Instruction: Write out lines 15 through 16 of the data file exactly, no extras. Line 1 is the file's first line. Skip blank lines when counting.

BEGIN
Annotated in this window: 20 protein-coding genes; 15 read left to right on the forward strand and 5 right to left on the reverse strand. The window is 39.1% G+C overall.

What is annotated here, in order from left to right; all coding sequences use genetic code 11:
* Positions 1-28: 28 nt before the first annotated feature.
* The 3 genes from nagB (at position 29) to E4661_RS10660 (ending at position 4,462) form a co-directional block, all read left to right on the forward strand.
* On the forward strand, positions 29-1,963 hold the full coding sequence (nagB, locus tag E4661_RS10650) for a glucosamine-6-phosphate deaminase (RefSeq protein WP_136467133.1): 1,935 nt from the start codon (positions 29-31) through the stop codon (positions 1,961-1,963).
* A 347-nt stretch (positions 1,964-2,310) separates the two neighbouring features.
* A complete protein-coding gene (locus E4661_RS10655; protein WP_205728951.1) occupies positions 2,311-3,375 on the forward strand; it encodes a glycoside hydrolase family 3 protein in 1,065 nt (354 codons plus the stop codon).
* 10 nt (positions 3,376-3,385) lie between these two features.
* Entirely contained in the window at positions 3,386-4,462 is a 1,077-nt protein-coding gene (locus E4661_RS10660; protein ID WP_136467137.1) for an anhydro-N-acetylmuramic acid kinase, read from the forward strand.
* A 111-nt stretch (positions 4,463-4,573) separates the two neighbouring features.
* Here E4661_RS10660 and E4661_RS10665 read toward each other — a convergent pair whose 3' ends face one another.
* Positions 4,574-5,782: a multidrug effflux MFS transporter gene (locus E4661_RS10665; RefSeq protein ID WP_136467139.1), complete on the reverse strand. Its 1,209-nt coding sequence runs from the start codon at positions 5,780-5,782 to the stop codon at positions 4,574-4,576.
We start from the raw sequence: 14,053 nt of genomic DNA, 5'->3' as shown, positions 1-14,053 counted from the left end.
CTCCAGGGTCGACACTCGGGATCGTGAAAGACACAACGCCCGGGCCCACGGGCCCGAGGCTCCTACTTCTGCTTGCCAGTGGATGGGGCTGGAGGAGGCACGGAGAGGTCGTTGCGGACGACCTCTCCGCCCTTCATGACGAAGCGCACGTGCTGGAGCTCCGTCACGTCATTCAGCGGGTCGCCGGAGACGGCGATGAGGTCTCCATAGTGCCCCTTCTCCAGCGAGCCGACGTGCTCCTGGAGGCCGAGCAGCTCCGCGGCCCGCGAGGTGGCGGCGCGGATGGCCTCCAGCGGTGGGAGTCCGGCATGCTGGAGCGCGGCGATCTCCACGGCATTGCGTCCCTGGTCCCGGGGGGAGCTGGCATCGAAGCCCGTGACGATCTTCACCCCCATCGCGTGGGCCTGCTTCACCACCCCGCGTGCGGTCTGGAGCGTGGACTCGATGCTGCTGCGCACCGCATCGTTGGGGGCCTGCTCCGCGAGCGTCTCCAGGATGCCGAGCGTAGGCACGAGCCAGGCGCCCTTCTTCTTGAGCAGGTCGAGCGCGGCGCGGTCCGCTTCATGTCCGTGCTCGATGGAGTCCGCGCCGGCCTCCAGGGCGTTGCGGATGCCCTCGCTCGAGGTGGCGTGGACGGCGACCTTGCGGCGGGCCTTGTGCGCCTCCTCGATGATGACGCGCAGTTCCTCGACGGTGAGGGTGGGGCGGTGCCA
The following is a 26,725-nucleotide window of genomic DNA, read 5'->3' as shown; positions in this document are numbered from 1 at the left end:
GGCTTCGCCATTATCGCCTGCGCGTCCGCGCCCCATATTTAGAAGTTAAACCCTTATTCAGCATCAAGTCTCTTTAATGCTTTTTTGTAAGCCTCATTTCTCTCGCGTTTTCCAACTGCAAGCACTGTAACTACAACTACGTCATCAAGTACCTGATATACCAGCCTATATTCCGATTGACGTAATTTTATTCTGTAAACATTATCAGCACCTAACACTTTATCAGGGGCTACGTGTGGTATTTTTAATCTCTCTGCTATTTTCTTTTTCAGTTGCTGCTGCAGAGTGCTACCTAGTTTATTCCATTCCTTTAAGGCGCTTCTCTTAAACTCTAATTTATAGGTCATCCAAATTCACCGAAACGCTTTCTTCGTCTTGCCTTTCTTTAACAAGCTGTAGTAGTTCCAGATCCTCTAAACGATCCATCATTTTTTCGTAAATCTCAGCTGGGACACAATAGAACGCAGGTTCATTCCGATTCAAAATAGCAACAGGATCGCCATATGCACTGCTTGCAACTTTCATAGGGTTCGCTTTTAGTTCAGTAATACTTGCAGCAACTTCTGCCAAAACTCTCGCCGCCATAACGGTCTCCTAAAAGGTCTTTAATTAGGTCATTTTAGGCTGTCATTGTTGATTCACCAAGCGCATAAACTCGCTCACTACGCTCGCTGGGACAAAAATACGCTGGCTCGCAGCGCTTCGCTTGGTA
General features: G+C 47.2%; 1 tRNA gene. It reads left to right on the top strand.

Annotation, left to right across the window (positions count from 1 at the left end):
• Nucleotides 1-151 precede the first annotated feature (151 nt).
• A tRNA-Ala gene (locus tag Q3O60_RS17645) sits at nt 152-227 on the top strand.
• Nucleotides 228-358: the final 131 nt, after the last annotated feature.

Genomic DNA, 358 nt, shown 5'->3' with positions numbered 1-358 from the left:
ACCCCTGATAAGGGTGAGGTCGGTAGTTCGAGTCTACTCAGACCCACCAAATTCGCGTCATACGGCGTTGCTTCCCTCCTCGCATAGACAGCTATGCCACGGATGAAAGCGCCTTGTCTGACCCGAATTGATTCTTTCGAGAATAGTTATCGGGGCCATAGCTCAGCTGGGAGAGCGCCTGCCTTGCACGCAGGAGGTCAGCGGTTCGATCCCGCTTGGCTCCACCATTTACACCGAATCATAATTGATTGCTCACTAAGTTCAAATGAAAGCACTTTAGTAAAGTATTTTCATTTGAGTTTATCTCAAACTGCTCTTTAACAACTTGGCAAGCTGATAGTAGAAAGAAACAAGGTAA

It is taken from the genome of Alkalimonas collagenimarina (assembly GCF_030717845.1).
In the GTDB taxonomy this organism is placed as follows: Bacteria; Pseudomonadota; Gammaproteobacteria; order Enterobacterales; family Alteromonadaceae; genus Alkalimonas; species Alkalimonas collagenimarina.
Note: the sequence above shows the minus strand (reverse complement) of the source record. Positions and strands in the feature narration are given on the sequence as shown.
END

The following is a 26,725-nucleotide window of genomic DNA, read 5'->3' as shown; positions in this document are numbered from 1 at the left end:
GGCTTCGCCATTATCGCCTGCGCGTCCGCGCCCCATATTTAGAAGTTAAACCCTTATTCAGCATCAAGTCTCTTTAATGCTTTTTTGTAAGCCTCATTTCTCTCGCGTTTTCCAACTGCAAGCACTGTAACTACAACTACGTCATCAAGTACCTGATATACCAGCCTATATTCCGATTGACGTAATTTTATTCTGTAAACATTATCAGCACCTAACACTTTATCAGGGGCTACGTGTGGTATTTTTAATCTCTCTGCTATTTTCTTTTTCAGTTGCTGCTGCAGAGTGCTACCTAGTTTATTCCATTCCTTTAAGGCGCTTCTCTTAAACTCTAATTTATAGGTCATCCAAATTCACCGAAACGCTTTCTTCGTCTTGCCTTTCTTTAACAAGCTGTAGTAGTTCCAGATCCTCTAAACGATCCATCATTTTTTCGTAAATCTCAGCTGGGACACAATAGAACGCAGGTTCATTCCGATTCAAAATAGCAACAGGATCGCCATATGCACTGCTTGCAACTTTCATAGGGTTCGCTTTTAGTTCAGTAATACTTGCAGCAACTTCTGCCAAAACTCTCGCCGCCATAACGGTCTCCTAAAAGGTCTTTAATTAGGTCATTTTAGGCTGTCATTGTTGATTCACCAAGCGCATAAACTCGCTCACTACGCTCGCTGGGACAAAAATACGCTGGCTCGCAGCGCTTCGCTTGGTA